Saturday, May 14, 2016

Drawing Expanded One

Going to expand a bit on drawing, to add to the first post.

Talking about line, in a non-traditional sense, means really understanding it for what it is. For something with no real mass it has a lot of weight.

When I was talking about line formed by the meeting of values, it can be an actual line, or an inferred line. Where values or hues come together they both signal a change, and also move our eye. Where value or hue are blended in that meeting, the line is still there, just inferred now. The line always defines the shape, even if you cant see it.

If you paint a tree in a field, and it is surrounded by sky, you can see the tree as positive space, and the sky as negative. Where those two meet is the drawing.

When I do a painting, I generally do a dynamic drawing of the subject. That is, no artificial ways to insure likeness. My eye to panel. All corrections are done that way as well. It is allowed to be flawed.

The second stage of a painting (in my convoluted technique) is to do an underpainting with colored gesso. It is really the drawing with a little color. I recommend drawing with black and white gesso, as it is a great way to explore line without color complicating things. Using colored gessoes is sort of an advanced thing. I use water-based gesso, and it dries mad fast so it is easy to go over with corrections.  It sort of brings painting and drawing together.  I save all my old brushes for this.  This is all still drawing to me.

The other line that is more complicated is the inferred line. This is the one that you cannot see, but moves your eye around the picture plane just as well.  If your drawing is done well, it will have inferred line that helps the eye explore, and brings the conversation into a smooth understanding. It can lead to, or away, from things that would be easy for the eye to rest on (consonance and dissonance). This is totally the artist in the work.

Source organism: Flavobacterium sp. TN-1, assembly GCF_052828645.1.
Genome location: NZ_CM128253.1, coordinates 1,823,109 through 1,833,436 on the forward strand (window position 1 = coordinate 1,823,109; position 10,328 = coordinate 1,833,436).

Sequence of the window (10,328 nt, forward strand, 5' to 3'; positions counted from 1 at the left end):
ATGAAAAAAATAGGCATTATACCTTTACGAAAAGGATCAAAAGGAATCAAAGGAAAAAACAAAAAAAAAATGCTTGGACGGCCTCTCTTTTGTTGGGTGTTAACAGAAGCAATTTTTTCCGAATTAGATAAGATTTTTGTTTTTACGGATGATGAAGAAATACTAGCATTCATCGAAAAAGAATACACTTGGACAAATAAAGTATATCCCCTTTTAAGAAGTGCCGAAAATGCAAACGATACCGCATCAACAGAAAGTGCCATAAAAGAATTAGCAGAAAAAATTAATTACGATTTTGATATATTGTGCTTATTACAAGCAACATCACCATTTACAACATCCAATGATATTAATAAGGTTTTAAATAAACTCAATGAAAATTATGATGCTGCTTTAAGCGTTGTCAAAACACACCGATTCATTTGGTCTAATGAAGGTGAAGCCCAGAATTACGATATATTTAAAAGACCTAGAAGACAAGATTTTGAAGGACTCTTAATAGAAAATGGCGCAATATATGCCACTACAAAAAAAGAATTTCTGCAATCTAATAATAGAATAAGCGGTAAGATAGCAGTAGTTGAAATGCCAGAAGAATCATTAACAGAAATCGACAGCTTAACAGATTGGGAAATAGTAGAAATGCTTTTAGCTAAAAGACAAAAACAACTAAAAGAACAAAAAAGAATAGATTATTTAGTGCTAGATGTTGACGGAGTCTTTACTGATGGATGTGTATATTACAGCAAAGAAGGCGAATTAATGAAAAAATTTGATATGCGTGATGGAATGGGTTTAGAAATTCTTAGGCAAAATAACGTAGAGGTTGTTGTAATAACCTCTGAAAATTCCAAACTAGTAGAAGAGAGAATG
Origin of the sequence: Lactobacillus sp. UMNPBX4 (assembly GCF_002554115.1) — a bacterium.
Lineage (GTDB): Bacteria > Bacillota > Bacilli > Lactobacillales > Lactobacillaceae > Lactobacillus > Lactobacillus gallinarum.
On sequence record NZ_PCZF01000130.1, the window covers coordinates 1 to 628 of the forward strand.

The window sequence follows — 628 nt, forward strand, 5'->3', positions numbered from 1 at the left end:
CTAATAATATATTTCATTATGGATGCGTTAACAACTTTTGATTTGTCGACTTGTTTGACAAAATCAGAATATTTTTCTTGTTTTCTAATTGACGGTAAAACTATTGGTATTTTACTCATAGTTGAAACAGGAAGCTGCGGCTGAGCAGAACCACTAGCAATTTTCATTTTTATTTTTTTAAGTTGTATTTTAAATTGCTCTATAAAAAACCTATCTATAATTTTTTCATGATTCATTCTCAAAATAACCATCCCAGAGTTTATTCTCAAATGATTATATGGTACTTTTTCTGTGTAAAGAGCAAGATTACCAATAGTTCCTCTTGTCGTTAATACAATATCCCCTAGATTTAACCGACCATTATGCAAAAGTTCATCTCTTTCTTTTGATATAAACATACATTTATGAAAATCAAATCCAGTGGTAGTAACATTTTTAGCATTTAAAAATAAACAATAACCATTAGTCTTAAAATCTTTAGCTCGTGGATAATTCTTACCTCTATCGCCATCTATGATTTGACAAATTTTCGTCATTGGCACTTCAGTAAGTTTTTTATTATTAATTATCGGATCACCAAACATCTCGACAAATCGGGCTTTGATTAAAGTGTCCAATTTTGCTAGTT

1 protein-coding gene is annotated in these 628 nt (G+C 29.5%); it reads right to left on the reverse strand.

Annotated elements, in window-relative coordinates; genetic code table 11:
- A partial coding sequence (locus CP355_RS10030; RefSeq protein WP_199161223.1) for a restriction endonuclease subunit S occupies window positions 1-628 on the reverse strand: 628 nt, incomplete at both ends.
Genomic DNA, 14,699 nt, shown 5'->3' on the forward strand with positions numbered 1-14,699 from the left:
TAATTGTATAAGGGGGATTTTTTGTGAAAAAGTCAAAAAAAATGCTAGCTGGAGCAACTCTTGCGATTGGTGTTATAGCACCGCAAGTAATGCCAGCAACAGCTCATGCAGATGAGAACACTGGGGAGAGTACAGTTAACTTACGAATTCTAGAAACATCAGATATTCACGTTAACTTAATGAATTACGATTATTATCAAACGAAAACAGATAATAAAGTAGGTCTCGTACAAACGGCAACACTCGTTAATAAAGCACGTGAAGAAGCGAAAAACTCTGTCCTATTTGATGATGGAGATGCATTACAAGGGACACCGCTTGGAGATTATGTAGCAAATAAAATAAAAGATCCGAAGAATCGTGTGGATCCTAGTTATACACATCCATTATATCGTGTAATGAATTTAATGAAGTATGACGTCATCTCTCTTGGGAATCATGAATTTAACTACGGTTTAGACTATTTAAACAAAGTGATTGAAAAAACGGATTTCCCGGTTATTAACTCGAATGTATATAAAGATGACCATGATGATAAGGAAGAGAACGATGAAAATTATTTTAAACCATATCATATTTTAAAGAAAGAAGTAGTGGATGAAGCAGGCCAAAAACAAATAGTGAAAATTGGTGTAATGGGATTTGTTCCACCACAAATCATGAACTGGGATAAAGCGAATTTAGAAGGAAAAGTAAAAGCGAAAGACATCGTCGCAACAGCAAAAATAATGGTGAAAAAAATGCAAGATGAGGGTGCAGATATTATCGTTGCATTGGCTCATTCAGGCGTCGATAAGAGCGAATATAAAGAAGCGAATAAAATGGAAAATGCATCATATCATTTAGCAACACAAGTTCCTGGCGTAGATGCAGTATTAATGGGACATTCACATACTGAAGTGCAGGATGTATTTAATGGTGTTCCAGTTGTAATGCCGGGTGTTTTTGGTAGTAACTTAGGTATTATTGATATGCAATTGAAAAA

Below are some simple examples of what I am trying to say... the crow is a simple line, but there is an inferred line between the head and body, as well as a directive that you finish it in your head.

The second is a small painting with and without the color. In black and white, it is ALL drawing. Lots of examples of what I mean, if not what I said...





There! Have a nice day!

5 comments:

  1. Really fascinating blog Marc. Great to read about
    your thoughts on painting...

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  2. Very informative! It's nice to see these principles (that beginning artists like me struggle with) expressed in words. It helps to get better if you have an actual grasp of what you're trying to accomplish, instead of just "That's pretty! I must paint it". Thank you! Keep it up.

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    Replies
    1. this wont always be instructional... hopefully some insights to motive, etc.

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  3. It is valuable to see the beginning of your technique described so clearly. Thank you

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